If God Were Real…

Posted: September 5, 2011 by Amy Hall in God is Real

In part of last week’s challenge, an atheist claimed that if God were really loving, He would prevent all evil. So for the featured article this week, I address this kind of objection:

It’s the temptation of some who reject the reality of God’s existence to use the following kind of reasoning as part of their evidence: “If the Christian God were real, He would [X]. However, He does not [X], therefore He is not real.”

The problem with a person using this kind of reasoning is that he presumes to know what God would do, and often he does this without the proper knowledge of God’s actions in the past, His character, or His overall purposes. The reasoning turns out to really be: “If I were God, I would do [X]. The Christian God does not do what I would do (in light of my purposes and goals), therefore He is not real.” But God is a person. He has His own specific goals and purposes. Because the reasoner’s assumption is based on faulty understandings of these aspects of the Christian God, his prediction of what God “would do” is also faulty.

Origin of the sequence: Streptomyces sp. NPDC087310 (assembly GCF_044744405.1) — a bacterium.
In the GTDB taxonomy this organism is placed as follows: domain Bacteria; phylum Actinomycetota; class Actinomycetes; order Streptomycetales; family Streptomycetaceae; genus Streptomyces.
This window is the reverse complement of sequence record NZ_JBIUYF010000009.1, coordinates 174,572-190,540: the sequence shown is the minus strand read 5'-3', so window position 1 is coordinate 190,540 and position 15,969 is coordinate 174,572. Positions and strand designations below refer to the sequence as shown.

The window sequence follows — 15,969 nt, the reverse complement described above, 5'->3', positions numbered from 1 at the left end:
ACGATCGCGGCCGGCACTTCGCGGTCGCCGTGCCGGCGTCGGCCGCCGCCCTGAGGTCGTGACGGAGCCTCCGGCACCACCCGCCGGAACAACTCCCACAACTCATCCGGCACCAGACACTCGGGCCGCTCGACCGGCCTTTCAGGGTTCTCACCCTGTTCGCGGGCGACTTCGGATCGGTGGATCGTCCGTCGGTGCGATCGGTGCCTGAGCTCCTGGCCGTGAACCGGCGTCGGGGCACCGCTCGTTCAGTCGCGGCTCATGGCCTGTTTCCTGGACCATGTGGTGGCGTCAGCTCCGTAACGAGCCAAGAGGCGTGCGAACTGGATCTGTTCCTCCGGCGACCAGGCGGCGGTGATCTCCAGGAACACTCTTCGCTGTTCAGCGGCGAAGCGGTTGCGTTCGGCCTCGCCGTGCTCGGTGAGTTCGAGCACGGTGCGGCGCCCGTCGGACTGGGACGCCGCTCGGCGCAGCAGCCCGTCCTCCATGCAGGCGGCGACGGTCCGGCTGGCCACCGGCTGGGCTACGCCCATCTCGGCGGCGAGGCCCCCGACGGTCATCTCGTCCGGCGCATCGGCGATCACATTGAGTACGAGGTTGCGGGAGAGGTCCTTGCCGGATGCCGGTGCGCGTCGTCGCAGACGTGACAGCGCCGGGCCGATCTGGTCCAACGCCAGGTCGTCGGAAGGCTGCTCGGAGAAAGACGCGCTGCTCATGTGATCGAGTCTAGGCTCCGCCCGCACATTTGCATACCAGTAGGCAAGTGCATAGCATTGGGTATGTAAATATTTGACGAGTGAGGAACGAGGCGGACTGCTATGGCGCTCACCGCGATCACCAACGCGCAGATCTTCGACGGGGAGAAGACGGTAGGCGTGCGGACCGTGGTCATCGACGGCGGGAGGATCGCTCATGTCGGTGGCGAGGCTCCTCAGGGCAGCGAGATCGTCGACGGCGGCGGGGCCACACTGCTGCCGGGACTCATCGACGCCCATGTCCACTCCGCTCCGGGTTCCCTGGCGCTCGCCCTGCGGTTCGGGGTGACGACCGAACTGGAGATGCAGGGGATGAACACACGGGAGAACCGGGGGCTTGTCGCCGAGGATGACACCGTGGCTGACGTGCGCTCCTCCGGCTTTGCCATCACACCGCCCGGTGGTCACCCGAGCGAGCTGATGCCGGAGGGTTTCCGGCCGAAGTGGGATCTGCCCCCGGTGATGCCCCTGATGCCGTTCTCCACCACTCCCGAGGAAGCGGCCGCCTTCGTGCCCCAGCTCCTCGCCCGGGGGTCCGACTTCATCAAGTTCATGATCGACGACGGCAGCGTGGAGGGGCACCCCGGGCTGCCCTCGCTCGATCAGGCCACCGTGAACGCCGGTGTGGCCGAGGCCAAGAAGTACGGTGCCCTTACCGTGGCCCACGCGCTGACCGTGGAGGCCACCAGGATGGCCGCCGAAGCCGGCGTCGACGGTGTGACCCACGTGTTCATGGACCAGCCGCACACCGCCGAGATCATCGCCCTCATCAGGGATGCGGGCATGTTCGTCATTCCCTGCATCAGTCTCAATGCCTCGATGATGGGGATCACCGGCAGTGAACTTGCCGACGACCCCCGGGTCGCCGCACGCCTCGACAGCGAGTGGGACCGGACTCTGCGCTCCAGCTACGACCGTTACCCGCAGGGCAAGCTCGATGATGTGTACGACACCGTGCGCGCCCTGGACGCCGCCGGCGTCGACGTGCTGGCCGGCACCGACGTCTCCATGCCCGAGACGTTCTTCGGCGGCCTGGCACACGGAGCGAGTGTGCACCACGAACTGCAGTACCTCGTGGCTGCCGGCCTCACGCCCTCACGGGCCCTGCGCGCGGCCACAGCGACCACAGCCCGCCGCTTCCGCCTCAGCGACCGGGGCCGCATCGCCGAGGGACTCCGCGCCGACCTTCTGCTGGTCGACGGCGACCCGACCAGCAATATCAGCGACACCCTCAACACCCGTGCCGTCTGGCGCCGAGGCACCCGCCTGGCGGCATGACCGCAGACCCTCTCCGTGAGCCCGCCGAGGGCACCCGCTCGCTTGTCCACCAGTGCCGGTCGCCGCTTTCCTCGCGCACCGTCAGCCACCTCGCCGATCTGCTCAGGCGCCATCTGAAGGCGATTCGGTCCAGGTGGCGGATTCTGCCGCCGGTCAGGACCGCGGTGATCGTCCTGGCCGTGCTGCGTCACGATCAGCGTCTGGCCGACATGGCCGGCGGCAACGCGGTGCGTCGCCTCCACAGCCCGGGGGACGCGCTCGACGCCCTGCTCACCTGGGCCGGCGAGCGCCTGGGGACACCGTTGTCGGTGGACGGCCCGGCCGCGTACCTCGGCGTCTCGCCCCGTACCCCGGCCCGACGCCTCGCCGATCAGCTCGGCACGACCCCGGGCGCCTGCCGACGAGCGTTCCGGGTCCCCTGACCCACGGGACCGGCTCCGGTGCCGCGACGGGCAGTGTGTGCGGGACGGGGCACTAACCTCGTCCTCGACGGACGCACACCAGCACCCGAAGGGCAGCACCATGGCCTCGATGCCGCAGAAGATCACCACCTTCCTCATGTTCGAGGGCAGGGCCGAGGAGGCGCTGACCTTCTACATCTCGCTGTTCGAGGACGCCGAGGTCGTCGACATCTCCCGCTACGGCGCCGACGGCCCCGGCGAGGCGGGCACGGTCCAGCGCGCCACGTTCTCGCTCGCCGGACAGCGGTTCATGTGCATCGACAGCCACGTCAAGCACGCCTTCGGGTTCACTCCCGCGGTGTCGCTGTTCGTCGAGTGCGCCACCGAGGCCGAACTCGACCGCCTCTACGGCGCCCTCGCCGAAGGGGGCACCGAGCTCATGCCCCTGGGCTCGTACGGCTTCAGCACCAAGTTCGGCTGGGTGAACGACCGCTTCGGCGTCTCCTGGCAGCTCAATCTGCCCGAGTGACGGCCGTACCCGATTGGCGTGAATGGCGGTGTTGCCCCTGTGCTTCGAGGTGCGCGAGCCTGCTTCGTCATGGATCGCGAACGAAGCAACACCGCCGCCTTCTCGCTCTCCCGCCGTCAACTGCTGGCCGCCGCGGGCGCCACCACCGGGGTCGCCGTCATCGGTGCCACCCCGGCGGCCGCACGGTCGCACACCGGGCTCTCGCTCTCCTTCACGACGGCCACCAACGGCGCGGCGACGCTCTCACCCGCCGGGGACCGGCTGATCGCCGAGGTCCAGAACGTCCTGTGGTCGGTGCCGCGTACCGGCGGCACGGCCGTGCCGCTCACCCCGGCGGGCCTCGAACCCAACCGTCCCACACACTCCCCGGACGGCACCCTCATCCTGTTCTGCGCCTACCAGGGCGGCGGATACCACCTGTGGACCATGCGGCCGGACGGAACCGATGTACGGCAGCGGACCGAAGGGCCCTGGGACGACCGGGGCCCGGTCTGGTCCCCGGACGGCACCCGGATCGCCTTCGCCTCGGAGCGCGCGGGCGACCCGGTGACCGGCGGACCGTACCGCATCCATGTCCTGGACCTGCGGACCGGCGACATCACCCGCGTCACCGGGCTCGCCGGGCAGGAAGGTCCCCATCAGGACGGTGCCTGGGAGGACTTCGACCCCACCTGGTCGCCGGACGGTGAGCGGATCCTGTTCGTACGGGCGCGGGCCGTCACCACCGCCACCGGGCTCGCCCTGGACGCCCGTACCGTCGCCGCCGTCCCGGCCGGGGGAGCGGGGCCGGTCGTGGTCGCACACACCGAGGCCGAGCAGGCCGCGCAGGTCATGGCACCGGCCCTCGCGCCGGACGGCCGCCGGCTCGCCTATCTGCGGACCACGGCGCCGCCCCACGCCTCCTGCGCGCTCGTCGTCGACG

Some examples of this type of reasoning: “If Jesus had really come back from the dead, He would have started a revolt against the Romans.” Or, “If Jesus had really physically risen from the dead, He would have stuck around instead of ascending to heaven.” Or, “If God really existed, He would appear to everyone and prove He exists.”

Matthew 27:39-43 gives another great example of this kind of objection…

Read the rest of the article at STR Place to find out who in the Bible made this same kind of argument and how we can respond when we hear people making these kinds of claims today.

  1. If God were real, God would wisely follow my rules.

  2. Bryan Meyer says:

    Another way to state it is: if P then Q; P, ergo Q. Or if P, then Q; not P, then not Q. Can’t do if P, then Q; not Q, then, not P. The form is invalid. The atheist that uses such an argument would lose on form alone, i.e., case closed.

    • Amy Hall says:

      Bryan, the form, if P then Q, ~Q, ergo ~P, is actually valid. It’s called modus tollens. It’s valid because if P always causes Q, then if Q is not present, P couldn’t be present (because P always brings about Q — if P is there then Q will be there, so if it’s not there, we know P isn’t there). Does that make sense?

      The invalid form is, If P then Q, ~P, ergo ~Q (denying the antecedent). It’s invalid because something else could have caused Q besides P.

      So the argument is valid, even though it fails due to a false premise.